Later tonight is the two-hour season finale of Ancient Aliens, but in the meantime, I have an interesting medieval text to share with you. If you are a fan of ancient mysteries, you’ve probably encountered at least one variation on the theme that when the stars come around to a particular position in their 26,000-year cycle around the heavens, the end of the world is at hand. It’s become a staple of the genre over the past several decades, led in large measure by alternative history writers who have used the precession of the equinoxes—the slow movement of the stars through the zodiac over 26,000 years—to claim that the Sphinx was built during the Age of Leo, or that religious beliefs change every 2,160 years when the sun enters into a new house of the zodiac.
Recently, I completed a translation of some lengthy excerpts from the Book of the Secret of Creation and the Art of Nature (Kitāb sirr al-ḫalīqa), an Arabic-language treatise on Hermetic philosophy and cosmology attributed to Apollonius of Tyana (Balīnūs). It takes the form of a multi-book disquisition on the secret of creation, which is that all things are made from differing ratios of hot, cold, wet, and dry. (It was, in the end, a disappointing secret, not dissimilar to the harmony of the elements in Macrobius.) Several of the books pose questions about the natural world and explain them in tedious detail about the evaporation and condensation of primaeval fluids. The volume is famous as the oldest extant source for the famed Emerald Tablet, which became better known in the West from a Latin translation of a separate recension of the tablet’s text from a different and later Arabic source. Perhaps more interesting is the frame story attached to it, telling of how Apollonius discovered ancient wisdom in books held by a statue of Hermes Trismegistus in an underground chamber in Tyana, in modern Turkey:
Thursday Odds and Ends: History Channel Ratings, Dating the Thera Volcanic Eruption, and Hermes' Receipt of Angelic Knowledge
Today I have a few brief topics to discuss as we await tonight’s broadcast of Ancient Aliens. The first is an update on the ratings for Ancient Aliens and its lead-out, In Search Of. According to figures released by Nielsen, Ancient Aliens is trending downward, sinking since the start of the current run of episodes to just 1.075 million viewers, a loss of about 10 percent of its audience from the start of the current half-season. I wonder if the new, slower format and primary focus on one ancient astronaut theorist and one location or “quest” per show is boring some of the audience. Meanwhile In Search Of pulled a surprising reversal. While it has not improved its ratings over its run, it did outdraw Ancient Aliens—just barely—this past week, bringing in 1.090 million viewers. A modestly larger number of men and older people watched In Search Of than Ancient Aliens. The two shows are now running neck-and-neck, but largely due to Ancient Aliens’ declining ratings than any particular momentum behind In Search Of.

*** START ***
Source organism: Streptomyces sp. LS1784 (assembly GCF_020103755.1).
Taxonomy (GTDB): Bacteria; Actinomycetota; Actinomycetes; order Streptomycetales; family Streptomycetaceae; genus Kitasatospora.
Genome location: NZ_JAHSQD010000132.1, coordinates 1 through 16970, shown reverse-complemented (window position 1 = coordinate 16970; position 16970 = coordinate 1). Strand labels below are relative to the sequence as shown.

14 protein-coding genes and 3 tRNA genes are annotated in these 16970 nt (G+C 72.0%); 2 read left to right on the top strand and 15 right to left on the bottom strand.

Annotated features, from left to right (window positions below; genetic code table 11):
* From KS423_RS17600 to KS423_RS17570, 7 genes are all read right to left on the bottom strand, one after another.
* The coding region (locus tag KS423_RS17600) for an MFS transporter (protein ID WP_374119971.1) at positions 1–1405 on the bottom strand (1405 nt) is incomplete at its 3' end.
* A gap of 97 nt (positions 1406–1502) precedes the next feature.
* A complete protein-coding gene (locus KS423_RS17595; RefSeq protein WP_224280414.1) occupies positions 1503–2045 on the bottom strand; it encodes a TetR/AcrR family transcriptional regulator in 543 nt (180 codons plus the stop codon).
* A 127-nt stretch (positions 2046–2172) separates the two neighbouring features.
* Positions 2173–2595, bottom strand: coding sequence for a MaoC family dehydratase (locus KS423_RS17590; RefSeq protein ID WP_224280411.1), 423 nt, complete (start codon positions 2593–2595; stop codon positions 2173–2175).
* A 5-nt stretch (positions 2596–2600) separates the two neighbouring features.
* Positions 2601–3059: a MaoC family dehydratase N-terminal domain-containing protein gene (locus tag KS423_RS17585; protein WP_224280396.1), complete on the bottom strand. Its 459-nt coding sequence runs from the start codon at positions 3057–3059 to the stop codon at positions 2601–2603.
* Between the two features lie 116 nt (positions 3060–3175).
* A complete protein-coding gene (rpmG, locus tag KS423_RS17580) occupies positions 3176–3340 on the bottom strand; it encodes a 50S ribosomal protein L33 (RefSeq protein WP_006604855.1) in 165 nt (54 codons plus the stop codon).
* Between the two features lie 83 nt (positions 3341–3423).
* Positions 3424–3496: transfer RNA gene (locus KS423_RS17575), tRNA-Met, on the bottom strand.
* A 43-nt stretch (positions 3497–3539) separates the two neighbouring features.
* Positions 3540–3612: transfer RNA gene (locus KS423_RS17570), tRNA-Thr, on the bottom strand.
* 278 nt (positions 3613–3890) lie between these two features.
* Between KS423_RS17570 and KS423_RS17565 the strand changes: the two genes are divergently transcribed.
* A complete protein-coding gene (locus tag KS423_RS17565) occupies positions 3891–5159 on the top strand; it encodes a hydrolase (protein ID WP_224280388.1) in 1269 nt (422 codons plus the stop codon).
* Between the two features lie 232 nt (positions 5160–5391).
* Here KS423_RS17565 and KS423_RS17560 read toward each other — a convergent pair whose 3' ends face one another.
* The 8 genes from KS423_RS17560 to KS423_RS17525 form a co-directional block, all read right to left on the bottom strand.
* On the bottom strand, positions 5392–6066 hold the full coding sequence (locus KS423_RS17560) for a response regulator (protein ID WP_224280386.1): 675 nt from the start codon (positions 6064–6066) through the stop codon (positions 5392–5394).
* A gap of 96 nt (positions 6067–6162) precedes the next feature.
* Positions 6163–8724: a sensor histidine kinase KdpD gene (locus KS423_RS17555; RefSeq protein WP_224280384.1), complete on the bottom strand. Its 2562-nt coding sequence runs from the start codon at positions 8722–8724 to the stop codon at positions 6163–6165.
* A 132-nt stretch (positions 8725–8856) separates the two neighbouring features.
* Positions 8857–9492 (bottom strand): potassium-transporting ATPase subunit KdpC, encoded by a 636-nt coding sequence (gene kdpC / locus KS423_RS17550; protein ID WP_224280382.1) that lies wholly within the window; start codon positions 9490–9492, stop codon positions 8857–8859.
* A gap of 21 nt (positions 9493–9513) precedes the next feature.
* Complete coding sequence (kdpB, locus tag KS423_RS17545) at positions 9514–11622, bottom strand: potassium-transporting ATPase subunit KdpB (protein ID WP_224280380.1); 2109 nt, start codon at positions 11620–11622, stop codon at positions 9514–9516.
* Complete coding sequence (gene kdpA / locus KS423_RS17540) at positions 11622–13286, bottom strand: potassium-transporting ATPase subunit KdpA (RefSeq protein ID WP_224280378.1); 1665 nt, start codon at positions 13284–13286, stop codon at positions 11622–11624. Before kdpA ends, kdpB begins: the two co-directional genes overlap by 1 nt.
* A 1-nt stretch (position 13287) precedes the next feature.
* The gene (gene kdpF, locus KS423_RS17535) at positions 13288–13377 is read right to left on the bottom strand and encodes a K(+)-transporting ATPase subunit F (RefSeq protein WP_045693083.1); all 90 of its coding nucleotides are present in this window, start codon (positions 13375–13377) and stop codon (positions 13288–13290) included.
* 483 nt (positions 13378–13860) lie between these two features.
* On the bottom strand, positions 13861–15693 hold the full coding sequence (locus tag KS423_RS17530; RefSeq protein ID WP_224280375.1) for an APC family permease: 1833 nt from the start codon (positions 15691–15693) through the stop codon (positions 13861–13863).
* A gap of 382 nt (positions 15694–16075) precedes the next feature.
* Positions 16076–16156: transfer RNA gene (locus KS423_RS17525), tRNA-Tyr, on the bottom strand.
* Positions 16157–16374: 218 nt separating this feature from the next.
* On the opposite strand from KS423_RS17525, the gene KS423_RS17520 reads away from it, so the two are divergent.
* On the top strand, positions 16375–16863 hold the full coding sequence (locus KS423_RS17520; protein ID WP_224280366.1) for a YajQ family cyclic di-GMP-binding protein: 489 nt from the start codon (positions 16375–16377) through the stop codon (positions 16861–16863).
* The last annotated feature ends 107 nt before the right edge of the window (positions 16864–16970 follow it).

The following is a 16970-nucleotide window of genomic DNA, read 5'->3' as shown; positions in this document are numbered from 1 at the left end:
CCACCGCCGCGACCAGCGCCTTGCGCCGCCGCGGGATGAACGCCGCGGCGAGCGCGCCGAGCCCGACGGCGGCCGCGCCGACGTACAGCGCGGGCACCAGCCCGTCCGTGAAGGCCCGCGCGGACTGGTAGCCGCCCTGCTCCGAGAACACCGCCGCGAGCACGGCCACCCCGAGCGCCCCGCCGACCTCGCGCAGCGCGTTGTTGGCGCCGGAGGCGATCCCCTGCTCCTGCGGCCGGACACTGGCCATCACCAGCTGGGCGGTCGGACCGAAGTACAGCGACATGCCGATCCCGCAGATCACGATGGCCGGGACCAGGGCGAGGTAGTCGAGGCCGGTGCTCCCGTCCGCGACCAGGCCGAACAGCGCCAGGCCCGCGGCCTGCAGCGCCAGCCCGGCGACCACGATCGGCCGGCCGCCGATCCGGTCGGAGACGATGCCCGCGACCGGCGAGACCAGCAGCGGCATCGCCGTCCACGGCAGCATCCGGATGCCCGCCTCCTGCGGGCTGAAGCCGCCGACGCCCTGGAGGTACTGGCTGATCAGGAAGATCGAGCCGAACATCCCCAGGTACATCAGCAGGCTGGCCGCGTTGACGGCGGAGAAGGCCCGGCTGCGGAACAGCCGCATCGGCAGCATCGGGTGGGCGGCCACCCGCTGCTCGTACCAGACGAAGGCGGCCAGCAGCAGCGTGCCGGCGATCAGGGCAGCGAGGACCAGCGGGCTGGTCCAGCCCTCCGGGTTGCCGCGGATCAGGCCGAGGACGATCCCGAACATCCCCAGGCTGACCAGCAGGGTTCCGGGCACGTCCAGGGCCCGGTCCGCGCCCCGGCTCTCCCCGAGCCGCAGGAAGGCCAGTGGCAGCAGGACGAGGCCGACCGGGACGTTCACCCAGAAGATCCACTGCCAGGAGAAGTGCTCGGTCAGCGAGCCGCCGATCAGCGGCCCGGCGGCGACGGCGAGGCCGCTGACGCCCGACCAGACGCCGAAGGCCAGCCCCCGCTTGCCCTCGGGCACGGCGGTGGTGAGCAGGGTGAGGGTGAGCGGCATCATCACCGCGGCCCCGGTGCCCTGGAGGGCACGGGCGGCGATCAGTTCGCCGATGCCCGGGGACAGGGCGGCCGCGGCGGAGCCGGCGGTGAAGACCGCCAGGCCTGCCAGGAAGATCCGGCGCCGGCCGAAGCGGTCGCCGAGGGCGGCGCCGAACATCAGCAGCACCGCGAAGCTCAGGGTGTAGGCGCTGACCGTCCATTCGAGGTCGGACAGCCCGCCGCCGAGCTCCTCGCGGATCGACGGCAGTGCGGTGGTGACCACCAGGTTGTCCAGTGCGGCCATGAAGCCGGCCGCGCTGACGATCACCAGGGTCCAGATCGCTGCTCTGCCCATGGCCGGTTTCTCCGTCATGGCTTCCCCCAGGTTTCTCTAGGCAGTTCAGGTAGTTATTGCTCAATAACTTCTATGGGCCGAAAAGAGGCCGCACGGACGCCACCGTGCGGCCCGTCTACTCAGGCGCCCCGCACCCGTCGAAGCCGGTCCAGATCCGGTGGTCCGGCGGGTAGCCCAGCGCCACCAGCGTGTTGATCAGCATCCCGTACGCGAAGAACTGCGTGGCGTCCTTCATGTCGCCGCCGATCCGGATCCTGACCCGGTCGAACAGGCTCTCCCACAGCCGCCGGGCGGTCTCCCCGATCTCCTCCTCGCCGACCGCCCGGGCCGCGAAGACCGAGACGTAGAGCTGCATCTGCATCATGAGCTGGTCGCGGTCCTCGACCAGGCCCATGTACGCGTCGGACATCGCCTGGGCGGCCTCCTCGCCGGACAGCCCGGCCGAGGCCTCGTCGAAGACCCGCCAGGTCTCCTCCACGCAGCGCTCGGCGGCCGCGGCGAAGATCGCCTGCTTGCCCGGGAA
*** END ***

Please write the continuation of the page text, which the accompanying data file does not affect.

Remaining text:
Editor's Note: I am taking today off to work on projects other than my blog. Please enjoy a repeat of a classic blog post from my archive. This piece originally ran in July 2012.
In Twelfth Planet (1976), Zecharia Sitchin first proposed his theory that there was a wandering planet named Nibiru. He seems to have based this entirely on a pair of weird misconceptions. The first was the translation of the word nibir or nibiru, which meant either "wandering stars" or "planets," not "wandering planet." This is because the ancients did not understand that the planets were distinct in substance from the stars, only that they were lights in the sky like the stars but which moved differently (i.e. wandered). George Smith understood this distinction as far back as 1876 in his Chaldean Account of Genesis:
In medieval alchemy, the Emerald Tablet of Hermes took pride of place, allegedly an ancient distillation of wisdom discovered by Alexander the Great. Albertus Magnus, in a book on the secrets of chemistry written around 1200, gives the story: “Alexander the Great discovered the sepulchre of Hermes, in one of his journeys, full of all treasures, not metallic, but golden, written on a table of zatadi, which others call emerald” (trans. Thomas Thomson). This story, in turn, is a corruption or adaptation of an earlier Islamic myth, in two variants. One held that Sarah, the wife of Abraham, found the emerald tablet (written in Phoenician) held in the hands of a statue of Hermes at his tomb in Hebron, and the other than the honor fell to Balinas, who accomplished the same feat in Tyana, taking the Syriac-language tablet from the hands of Hermes’ corpse: “After my entrance into the chamber, where the talisman was set up, I came up to an old man sitting on a golden throne, who was holding an emerald table in one hand” (anonymous 1985 trans.). Another Arabic treatise, translated into Latin in the twelfth century, replaces Balinas with Galienus (an obvious misreading): “When I entered into the cave, I received from between the hands of Hermes the inscribed Table of Zaradi, on which I found these words” (trans. Steele and Singer).
I am an author and researcher focusing on pop culture, science, and history. Bylines: New Republic, Slate, etc. There's more about me in the About Jason tab.